Meb: And so you started a kick-ass new startup, what was the progression? I’ve heard it, but for the audience who would love to hear a little bit of the origin story because it’s got a little bit of a personal slant to it as well, right?

Saad: Yes, this is about as personal as it gets. So, let’s see, just some background on myself. I am insanely healthy, meaning I’ve worked out 6 days for the past 25 years of my life. I eat perfectly, meditate twice a day, track my sleep with three different devices. If I turn this camera around, you’d see this massive infrared sauna in my office actually that I do a bunch of my calls from. So, health is just a really large part of my identity.

Meb: We should have done the podcast from the sauna. One of my favorite podcasts ever was, like, Rick Rubin where I think he was doing part of the podcast from the sauna or directly out of the sauna. It was great. Anyway, sorry to interrupt.

Saad: No, honestly, Meb, I feel like Rick Rubin has done things and broken so many stereotypes, the stigma. I almost feel like I’m going to step into my sauna right now and finish this off.

Meb: Yeah. Awesome.

Saad: But basically, when I turned 35, a bunch of things started happening, super worrisome. My energy was at a low, mental acuity and stamina down really hard. All of a sudden, I started gaining weight on my body, and then my libido was absolutely gone. And went to my physician, I said, “Something is dramatically wrong with me.” And he basically sent me off to get some blood work, asked me to come back, looks in my eyes, and very seriously says, “Saad, it’s all in your head.” And I said, “That’s bullshit, man.” I said, “There’s no way, I’m super in tune with my body.” I spent 6 months meeting with different hormone optimization and regenerative physicians, and they said, “Saad, you had the testosterone level of an 80-year-old man.” And I said, “That is crazy.” And then I said the T-word. Ah, it sounds so underbelly and so dirty.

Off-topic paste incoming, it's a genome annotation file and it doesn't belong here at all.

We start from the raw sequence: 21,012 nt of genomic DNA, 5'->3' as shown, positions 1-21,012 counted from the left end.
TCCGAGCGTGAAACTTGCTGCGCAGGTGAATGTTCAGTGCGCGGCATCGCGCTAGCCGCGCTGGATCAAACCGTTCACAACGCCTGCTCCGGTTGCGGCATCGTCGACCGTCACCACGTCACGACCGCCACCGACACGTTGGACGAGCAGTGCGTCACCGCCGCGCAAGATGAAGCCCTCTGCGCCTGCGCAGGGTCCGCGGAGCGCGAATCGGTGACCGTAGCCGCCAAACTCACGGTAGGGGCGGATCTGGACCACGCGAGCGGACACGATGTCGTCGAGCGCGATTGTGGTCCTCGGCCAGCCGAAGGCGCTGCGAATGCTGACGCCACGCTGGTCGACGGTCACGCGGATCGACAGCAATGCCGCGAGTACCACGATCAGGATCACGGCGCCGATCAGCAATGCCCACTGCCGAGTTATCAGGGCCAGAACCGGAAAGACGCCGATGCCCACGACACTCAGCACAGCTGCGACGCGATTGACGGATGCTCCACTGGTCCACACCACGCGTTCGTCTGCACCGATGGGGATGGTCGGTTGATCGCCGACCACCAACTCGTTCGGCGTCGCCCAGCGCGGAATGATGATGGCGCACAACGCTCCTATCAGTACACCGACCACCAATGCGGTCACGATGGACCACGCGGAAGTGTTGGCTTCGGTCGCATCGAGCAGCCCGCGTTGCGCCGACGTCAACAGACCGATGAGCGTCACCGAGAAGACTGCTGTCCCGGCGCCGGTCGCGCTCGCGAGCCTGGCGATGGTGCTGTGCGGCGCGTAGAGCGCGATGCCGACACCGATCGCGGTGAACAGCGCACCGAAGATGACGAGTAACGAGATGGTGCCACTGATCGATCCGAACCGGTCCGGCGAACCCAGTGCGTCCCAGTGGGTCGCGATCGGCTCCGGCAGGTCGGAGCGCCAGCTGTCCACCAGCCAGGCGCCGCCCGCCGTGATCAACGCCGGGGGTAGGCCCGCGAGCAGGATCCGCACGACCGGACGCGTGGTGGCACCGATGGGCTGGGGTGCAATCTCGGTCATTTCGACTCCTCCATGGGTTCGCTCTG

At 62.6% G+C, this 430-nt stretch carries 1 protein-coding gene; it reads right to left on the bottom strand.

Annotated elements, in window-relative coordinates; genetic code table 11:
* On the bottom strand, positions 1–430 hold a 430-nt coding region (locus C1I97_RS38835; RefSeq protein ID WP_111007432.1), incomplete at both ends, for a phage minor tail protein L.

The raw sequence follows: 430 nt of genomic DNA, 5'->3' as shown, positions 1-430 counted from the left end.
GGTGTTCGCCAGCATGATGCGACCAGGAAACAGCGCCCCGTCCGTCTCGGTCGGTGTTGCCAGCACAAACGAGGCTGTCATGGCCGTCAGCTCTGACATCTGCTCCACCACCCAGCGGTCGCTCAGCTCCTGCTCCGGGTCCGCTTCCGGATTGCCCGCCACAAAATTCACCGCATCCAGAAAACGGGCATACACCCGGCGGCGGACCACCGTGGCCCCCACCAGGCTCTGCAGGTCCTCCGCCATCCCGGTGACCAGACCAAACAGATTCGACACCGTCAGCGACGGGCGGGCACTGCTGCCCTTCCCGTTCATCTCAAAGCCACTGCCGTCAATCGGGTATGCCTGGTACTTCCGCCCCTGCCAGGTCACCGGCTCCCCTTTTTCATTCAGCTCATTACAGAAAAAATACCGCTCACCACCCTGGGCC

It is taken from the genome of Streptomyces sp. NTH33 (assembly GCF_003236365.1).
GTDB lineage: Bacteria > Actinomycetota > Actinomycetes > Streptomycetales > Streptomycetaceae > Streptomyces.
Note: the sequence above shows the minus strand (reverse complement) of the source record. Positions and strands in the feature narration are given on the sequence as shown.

And what was the most interesting thing is, I started doing all this research because they told me a large majority of their patients are these younger dudes. And basically found that 40% of men over 35 have hormonal imbalances and low testosterone. And I started kind of, like, becoming obsessed with the problem and started digging into it. And this is going to sound incredibly conspiratorial, but what you basically find is that our father’s generation had 25% more testosterone and 50% more sperm.